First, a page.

Day of Unity Captures Campus Stories

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Published February 11, 2016
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The Montclarion

Montclair State’s fifth annual Day of Unity featured “Dear World”—a unique portrait project which used photography to tell the story of each faculty member and student in attendance on Thursday, Feb. 4.

“Dear World” has captured the stories of over 40,000 people and has been published in more than 30 different countries since it was founded in 2009 and, last week, it joined Montclair State to help celebrate the diversity of this campus. Introduced by a social media campaign with the tag #DearMontclairState, the 2016 Day of Unity encouraged the university community to share their stories during a photoshoot last Thursday.

Participants were asked, “If you had one story to share with the world, what would you say?” Each person wrote words on their skin that encapsulated their life story or personal motto and “Dear World” representatives captured these messages through photography. The Day of Unity culminated in a keynote speaker and photo release that evening.

“I think this year’s vision for Day of Unity was a huge success and highlighted the voices from within our own community,” said Brian Edwards, Coordinator for the LGBTQ Center. “It was also so wonderful to see students, faculty, staff and employees participate in this day this year.”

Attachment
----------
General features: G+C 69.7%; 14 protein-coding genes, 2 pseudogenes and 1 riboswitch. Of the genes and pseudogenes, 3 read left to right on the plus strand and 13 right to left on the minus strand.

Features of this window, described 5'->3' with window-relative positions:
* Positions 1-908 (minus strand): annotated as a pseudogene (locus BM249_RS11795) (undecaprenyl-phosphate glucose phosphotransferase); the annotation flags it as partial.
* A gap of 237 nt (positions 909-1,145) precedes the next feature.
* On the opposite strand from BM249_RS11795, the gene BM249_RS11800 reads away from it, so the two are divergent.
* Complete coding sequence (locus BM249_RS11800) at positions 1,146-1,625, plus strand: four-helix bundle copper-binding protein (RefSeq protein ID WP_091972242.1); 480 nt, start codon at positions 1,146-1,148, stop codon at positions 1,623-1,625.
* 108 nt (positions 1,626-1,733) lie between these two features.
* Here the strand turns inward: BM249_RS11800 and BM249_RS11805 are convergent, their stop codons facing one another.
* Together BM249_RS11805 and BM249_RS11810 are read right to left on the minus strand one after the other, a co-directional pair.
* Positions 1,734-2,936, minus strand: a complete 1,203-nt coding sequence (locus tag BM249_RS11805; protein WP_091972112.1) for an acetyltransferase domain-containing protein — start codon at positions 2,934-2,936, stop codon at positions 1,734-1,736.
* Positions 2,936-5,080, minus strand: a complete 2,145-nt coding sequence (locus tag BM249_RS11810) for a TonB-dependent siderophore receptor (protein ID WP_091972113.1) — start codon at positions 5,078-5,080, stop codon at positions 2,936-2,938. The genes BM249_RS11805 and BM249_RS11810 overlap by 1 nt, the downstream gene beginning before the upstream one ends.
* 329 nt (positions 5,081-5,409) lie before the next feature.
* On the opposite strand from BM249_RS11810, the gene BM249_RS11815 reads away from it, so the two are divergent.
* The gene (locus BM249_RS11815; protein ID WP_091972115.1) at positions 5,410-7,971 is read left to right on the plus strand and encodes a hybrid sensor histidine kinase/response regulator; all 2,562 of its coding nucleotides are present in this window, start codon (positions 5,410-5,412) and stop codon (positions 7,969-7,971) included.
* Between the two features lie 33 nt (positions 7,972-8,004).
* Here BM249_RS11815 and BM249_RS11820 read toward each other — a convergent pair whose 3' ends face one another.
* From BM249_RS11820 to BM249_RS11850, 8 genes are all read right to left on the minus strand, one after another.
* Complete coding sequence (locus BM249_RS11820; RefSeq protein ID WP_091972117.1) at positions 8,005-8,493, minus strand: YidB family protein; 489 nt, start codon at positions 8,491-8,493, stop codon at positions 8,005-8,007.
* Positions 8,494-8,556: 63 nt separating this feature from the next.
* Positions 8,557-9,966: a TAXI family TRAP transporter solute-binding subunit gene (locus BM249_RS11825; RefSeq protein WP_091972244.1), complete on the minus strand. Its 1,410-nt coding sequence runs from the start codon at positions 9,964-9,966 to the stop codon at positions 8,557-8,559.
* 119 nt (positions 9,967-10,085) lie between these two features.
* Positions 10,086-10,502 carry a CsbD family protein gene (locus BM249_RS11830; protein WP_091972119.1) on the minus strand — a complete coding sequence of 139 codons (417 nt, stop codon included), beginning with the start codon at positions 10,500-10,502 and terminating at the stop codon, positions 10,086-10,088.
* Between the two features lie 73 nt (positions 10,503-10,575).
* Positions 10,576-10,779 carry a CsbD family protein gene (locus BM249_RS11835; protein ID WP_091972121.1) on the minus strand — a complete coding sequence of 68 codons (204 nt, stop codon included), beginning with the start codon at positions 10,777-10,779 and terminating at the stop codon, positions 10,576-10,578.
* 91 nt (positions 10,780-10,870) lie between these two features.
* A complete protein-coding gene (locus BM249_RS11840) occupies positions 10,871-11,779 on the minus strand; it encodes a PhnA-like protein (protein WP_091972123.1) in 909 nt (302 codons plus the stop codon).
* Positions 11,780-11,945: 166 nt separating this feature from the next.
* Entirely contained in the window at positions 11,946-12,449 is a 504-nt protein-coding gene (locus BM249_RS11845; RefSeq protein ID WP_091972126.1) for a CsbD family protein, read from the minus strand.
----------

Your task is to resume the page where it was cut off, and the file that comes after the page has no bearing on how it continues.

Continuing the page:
Montclair State’s Day of Unity was founded in 2012, after several bias threats were made toward the LGBTQ community. These threats, which read “Die Fags,” “you will die soon Faggots,” and “Fags will die on 2/7,” were written in marker in the Student Center in late January of 2012. President Susan Cole responded with a Unity Rally on Feb. 7, the same day the threats were to be carried out. Day of Unity has continued every year since then as a day to reaffirm unity and support among the individuals which make up the campus community.

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Rajhon White, a senior and the President of the Student Government Association, chose the message, “Faith is my anchor.” He spoke of life’s struggles and the tests that he has faced, just like every human being. He said that his “willingness to roll with the punches and keep pressing forward” was put to the test. “When I think about how was able to move forward, I credit faith as being that factor to keep me focused,” White said. “When I felt alone or abandoned, [I knew] that my faith in God, humanity and love was always present. I believe that God created me for a reason and every trial and tribulation is a sign of an even brighter day.”

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Dr. Karen Pennington, Vice President of Student Development and Campus Life, chose the message, “I have an idea.” She explained that the faculty members who work alongside her suggested this phrase since it “epitomizes” her problem-solving process and they hear the phrase coming from her mouth often. “I like to remain current if not forward thinking and spend time thinking of new ways of doing things,” Pennington said. “I try to make our division as creative as we can in meeting the needs of students. I believe that thinking, changing, growing and evolving in thought and deed [is] important to being the best person and student affairs professional I can be.”